TechCrunch is carrying an article by Dmitry Slepov, managing director and co-founder of Internet-of-Things manufacturer Tibbo Technologies, discussing the potential for micromanufacturing to take off. He sees the necessary tools and parts increasingly becoming available in forms smaller factories could use, political pressures mounting to move manufacturing jobs back to the USA, and growing awareness that the inconvenience and piracy problems from dealing with China may be costing more than they’re worth.
It occurs to me that e-readers could be a big beneficiary of this kind of manufacturing, if it becomes widespread. Look at Michael Kozlowski’s 13” e-reader crowdfunding campaign. A major factor in its success is that Kozlowski was able to talk the OEM into a minimum order quantity of 60 units rather than the 500 of his earlier failed campaign. As a result, the campaign has currently funded to over $63,000 on a $42,000 goal, and still has a month left to run.
That kind of small manufacturing goal would be a lot easier to meet if the OEM in question was a micromanufacturer, without huge and costly factory facilities to support. Indeed, if a reader could be built from the sort of commodity parts that micromanufacturing suppliers can provide, it could effectively be “printed on demand” as the orders came in for it without any need for a production run at all.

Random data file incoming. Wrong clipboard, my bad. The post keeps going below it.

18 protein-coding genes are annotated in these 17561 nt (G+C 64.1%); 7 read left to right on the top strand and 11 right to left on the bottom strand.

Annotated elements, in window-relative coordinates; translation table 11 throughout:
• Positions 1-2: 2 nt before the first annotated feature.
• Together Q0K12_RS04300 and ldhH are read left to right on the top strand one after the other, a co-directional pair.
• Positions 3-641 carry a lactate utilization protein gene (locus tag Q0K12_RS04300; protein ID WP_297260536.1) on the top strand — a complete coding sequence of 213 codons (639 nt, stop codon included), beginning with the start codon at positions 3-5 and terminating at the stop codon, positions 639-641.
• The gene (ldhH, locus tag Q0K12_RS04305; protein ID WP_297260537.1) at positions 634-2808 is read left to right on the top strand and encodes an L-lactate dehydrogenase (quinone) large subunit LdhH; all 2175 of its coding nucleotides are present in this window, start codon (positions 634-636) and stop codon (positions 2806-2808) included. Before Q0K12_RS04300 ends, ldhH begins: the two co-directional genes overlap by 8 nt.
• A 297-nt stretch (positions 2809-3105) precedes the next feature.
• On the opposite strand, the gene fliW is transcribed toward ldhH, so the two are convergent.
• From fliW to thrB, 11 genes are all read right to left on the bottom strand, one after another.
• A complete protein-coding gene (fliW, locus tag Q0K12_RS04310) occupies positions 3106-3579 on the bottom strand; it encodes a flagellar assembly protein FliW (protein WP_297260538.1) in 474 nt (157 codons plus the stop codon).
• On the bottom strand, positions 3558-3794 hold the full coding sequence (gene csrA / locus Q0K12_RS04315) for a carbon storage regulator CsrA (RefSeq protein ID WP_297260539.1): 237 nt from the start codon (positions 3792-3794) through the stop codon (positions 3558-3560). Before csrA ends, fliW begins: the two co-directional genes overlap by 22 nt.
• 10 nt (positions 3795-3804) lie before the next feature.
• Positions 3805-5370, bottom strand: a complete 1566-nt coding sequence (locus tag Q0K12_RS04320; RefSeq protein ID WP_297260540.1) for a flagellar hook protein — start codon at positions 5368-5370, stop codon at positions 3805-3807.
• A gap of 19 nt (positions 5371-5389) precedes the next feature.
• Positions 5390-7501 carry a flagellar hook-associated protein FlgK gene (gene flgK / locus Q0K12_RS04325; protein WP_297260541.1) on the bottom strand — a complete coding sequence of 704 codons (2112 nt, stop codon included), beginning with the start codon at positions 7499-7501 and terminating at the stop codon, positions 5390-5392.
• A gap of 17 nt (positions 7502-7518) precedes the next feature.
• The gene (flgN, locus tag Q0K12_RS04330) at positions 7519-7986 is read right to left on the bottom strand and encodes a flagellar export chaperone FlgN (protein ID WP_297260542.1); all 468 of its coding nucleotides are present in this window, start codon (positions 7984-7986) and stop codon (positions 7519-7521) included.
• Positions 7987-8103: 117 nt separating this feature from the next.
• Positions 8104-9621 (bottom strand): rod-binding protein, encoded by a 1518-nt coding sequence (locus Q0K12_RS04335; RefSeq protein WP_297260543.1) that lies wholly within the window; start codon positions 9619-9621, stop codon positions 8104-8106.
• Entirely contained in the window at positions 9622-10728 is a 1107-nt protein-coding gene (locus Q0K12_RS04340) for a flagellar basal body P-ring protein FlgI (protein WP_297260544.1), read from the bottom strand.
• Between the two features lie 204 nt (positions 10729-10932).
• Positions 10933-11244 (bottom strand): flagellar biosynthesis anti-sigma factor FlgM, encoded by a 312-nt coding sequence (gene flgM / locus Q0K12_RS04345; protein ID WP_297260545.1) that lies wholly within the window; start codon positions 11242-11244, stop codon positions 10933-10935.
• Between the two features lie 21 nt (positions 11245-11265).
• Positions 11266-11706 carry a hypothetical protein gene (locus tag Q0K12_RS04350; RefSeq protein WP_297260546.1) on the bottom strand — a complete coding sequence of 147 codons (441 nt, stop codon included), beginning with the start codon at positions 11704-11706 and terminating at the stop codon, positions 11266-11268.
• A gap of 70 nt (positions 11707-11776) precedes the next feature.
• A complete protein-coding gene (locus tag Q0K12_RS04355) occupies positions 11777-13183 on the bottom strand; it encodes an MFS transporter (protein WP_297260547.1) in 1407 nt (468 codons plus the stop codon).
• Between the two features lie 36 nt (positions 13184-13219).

We’re already seeing 3D printing being used to make (somewhat awkward) tablet display cases for computer kits like the Raspberry Pi. Micromanufacturing facilities could be the next step up from that, making devices that are considerably less bulky. Slepov’s company, Tibbo Manufacturing, already uses that sort of technology to make small electronics built with a modular framework. It’s not a great leap to see the same principles used for larger devices.
This could be important for e-ink readers a few years down the road, if their use dwindles to the point where there’s not sufficient demand to support full-sized production runs but there is sufficient demand for smaller runs of niche products. That may not be in the offing for a while, but micromanufacturers might well be fully ready by the time it is.